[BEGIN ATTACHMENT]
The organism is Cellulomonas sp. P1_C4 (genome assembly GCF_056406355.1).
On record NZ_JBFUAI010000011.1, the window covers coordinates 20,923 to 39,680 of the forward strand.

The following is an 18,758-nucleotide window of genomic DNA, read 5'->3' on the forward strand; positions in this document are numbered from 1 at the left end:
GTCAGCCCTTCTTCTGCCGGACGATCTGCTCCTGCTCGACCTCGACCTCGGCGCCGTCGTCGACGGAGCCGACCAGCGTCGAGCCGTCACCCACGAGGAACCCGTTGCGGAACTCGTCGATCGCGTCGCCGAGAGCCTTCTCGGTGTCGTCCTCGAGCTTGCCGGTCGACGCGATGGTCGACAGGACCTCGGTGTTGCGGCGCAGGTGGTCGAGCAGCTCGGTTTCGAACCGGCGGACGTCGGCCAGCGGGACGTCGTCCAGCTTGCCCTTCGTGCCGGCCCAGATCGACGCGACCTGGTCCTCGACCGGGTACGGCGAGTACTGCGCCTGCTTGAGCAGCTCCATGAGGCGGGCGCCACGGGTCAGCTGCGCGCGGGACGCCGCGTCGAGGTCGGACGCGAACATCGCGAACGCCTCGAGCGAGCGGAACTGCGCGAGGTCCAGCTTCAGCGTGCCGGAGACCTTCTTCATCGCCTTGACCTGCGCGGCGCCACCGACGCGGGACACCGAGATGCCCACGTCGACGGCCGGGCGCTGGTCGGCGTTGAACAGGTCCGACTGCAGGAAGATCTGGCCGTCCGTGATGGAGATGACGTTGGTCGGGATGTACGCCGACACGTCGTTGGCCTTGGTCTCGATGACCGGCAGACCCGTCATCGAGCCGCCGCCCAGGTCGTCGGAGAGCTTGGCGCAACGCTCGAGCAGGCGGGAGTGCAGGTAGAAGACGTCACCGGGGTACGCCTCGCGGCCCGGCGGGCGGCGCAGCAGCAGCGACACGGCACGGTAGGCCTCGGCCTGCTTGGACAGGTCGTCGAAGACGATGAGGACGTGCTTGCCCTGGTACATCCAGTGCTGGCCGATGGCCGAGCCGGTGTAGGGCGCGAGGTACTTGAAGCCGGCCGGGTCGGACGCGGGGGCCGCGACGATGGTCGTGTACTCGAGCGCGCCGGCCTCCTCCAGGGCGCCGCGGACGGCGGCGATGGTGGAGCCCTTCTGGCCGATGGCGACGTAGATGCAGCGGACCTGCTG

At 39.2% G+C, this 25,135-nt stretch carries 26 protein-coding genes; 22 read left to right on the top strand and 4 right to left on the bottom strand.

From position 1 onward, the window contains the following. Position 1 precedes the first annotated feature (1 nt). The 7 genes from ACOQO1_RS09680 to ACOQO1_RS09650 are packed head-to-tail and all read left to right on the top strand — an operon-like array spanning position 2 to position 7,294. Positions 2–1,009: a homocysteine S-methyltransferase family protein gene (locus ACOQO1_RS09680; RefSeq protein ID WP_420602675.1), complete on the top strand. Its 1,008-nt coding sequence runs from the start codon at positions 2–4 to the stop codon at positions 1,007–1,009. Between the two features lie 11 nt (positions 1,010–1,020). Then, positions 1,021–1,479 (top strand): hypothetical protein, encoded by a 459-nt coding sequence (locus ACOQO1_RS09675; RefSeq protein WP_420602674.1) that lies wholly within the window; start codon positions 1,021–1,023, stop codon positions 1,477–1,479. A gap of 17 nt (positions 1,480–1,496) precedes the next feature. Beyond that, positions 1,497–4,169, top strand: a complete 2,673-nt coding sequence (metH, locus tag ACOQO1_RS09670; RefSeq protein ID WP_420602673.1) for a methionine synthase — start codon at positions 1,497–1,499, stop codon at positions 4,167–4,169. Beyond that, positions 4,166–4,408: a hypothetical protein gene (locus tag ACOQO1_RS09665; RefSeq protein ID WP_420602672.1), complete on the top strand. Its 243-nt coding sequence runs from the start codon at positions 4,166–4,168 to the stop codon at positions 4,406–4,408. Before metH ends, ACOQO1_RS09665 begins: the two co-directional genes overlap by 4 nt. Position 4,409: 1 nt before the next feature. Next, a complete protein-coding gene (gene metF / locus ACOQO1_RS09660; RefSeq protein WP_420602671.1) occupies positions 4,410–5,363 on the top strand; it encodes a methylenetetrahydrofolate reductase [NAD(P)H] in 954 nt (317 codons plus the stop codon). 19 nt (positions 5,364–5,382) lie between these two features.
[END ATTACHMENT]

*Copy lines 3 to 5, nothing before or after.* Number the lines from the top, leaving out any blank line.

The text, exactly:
The following is an 18,758-nucleotide window of genomic DNA, read 5'->3' on the forward strand; positions in this document are numbered from 1 at the left end:
GTCAGCCCTTCTTCTGCCGGACGATCTGCTCCTGCTCGACCTCGACCTCGGCGCCGTCGTCGACGGAGCCGACCAGCGTCGAGCCGTCACCCACGAGGAACCCGTTGCGGAACTCGTCGATCGCGTCGCCGAGAGCCTTCTCGGTGTCGTCCTCGAGCTTGCCGGTCGACGCGATGGTCGACAGGACCTCGGTGTTGCGGCGCAGGTGGTCGAGCAGCTCGGTTTCGAACCGGCGGACGTCGGCCAGCGGGACGTCGTCCAGCTTGCCCTTCGTGCCGGCCCAGATCGACGCGACCTGGTCCTCGACCGGGTACGGCGAGTACTGCGCCTGCTTGAGCAGCTCCATGAGGCGGGCGCCACGGGTCAGCTGCGCGCGGGACGCCGCGTCGAGGTCGGACGCGAACATCGCGAACGCCTCGAGCGAGCGGAACTGCGCGAGGTCCAGCTTCAGCGTGCCGGAGACCTTCTTCATCGCCTTGACCTGCGCGGCGCCACCGACGCGGGACACCGAGATGCCCACGTCGACGGCCGGGCGCTGGTCGGCGTTGAACAGGTCCGACTGCAGGAAGATCTGGCCGTCCGTGATGGAGATGACGTTGGTCGGGATGTACGCCGACACGTCGTTGGCCTTGGTCTCGATGACCGGCAGACCCGTCATCGAGCCGCCGCCCAGGTCGTCGGAGAGCTTGGCGCAACGCTCGAGCAGGCGGGAGTGCAGGTAGAAGACGTCACCGGGGTACGCCTCGCGGCCCGGCGGGCGGCGCAGCAGCAGCGACACGGCACGGTAGGCCTCGGCCTGCTTGGACAGGTCGTCGAAGACGATGAGGACGTGCTTGCCCTGGTACATCCAGTGCTGGCCGATGGCCGAGCCGGTGTAGGGCGCGAGGTACTTGAAGCCGGCCGGGTCGGACGCGGGGGCCGCGACGATGGTCGTGTACTCGAGCGCGCCGGCCTCCTCCAGGGCGCCGCGGACGGCGGCGATGGTGGAGCCCTTCTGGCCGATGGCGACGTAGATGCAGCGGACCTGCTG

At 39.2% G+C, this 25,135-nt stretch carries 26 protein-coding genes; 22 read left to right on the top strand and 4 right to left on the bottom strand.